Have you ever reflected on your life and felt fortunate? That’s gratitude. And research says it does you good.

Sometimes, gratitude comes easily. Other times, it can be hard to find, especially when you’re stressed, exhausted, or burned out.

Because some people tend to give more importance to negative thoughts and experiences — something called negativity bias — gratitude may not always flow naturally.

Gratitude is a skill that you can develop with practice. Why is it worth it? Repeatedly, research shows that feeling grateful has a positive impact on your mental health and quality of life. Its practice is also a way to love yourself more.

Gratitude can feel like a mood, emotion, state of being, attitude, or behavior.

Pioneering gratitude researchers Robert Emmons, PhD, and Michael McCullough, PhD, at the University of California in Davis and San Diego, respectively, define gratitude as a two-part experience.

  • It’s the recognition that something good has come your way.
  • It’s the realization that someone or something, including nature or a divine entity, is responsible, at least in part, for that good thing or experience.

Practicing gratitude isn’t the same as practicing toxic positivity. The idea is to focus on the good but not ignore hard feelings and negative thoughts. Instead, you are simply reminding yourself that good things can happen, even amidst stress and hard times.

You can cultivate gratitude at any age using strategies for accessing joy and expressing thanks. This can help you feel more optimistic, focused, and free to ask for support.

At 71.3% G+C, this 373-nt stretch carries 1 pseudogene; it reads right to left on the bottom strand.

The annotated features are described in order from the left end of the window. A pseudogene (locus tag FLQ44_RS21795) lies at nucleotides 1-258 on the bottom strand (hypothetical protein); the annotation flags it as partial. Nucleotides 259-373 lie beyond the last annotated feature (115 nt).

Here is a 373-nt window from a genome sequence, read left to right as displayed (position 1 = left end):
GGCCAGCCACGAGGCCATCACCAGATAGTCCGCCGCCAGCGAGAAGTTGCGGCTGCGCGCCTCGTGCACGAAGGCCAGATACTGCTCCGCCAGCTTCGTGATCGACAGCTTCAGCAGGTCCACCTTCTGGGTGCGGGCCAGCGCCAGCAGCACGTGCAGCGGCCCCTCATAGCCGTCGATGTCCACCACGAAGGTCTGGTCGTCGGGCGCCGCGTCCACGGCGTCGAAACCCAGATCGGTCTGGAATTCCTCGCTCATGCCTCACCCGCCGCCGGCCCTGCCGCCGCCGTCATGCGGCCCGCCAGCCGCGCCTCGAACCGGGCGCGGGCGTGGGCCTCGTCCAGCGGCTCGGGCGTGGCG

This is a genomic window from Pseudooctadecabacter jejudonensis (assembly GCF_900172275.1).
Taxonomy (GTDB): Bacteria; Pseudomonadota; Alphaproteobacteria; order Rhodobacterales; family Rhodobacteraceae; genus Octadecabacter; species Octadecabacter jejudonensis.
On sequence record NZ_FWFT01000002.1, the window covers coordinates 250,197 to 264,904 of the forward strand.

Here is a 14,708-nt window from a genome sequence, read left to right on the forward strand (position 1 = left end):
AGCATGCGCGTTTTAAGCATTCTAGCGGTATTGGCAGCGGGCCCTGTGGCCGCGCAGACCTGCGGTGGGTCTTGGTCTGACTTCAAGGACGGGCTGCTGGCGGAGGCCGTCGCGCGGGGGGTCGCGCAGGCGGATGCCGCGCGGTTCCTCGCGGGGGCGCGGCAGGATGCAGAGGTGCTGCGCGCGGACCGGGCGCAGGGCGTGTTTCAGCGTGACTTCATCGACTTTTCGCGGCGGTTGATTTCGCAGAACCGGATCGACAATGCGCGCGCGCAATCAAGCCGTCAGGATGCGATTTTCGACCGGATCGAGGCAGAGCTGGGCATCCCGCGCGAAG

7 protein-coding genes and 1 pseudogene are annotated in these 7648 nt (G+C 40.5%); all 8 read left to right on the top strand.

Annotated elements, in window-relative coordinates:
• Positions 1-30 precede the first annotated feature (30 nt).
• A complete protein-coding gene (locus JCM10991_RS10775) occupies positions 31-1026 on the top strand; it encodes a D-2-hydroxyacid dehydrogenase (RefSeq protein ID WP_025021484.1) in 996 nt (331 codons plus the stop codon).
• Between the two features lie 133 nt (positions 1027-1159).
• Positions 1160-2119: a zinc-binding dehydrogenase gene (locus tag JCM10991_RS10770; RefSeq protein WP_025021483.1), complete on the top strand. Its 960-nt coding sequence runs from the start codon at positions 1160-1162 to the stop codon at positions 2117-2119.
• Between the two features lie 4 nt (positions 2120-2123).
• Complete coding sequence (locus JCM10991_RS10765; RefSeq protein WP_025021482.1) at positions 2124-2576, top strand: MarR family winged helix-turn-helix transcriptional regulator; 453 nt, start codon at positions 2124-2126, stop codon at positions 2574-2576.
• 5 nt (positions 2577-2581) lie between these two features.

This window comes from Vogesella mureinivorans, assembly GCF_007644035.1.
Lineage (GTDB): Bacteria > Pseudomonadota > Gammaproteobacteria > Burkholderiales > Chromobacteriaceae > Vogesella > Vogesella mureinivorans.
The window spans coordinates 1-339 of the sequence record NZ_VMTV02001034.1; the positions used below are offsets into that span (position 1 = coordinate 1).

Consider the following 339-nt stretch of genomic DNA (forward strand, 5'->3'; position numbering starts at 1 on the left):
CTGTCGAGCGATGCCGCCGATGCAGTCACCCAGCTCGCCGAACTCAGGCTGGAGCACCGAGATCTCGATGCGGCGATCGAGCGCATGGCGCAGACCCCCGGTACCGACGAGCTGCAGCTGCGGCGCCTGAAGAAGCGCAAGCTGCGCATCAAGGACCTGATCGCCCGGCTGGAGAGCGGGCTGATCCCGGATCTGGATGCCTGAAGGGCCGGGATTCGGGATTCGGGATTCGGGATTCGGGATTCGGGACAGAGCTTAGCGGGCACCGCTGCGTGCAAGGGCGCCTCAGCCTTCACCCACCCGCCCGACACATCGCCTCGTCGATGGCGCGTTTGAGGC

The following steps take only a few minutes each day but can significantly boost how grateful you feel.

1. Try to notice when you feel grateful

This simple mindfulness practice can help you bring awareness to moments of gratitude.

When you feel thankful for something or someone, try to pause and notice what it’s like to sit with that feeling for even just a few breaths.

A 2021 study of 133 Chinese mindfulness practitioners showed that this practice can lead to a significantly greater sense of life satisfaction.

2. Consider reflecting on what you’re grateful for

Journaling at the end of the day can help you highlight positive experiences and recognize that things are going better than you might think.

In Emmon’s original 2003 study on how gratitude practices relate to overall well-being, study participants who listed what they were grateful for on a weekly basis had a more optimistic view of life and fewer physical symptoms of stress.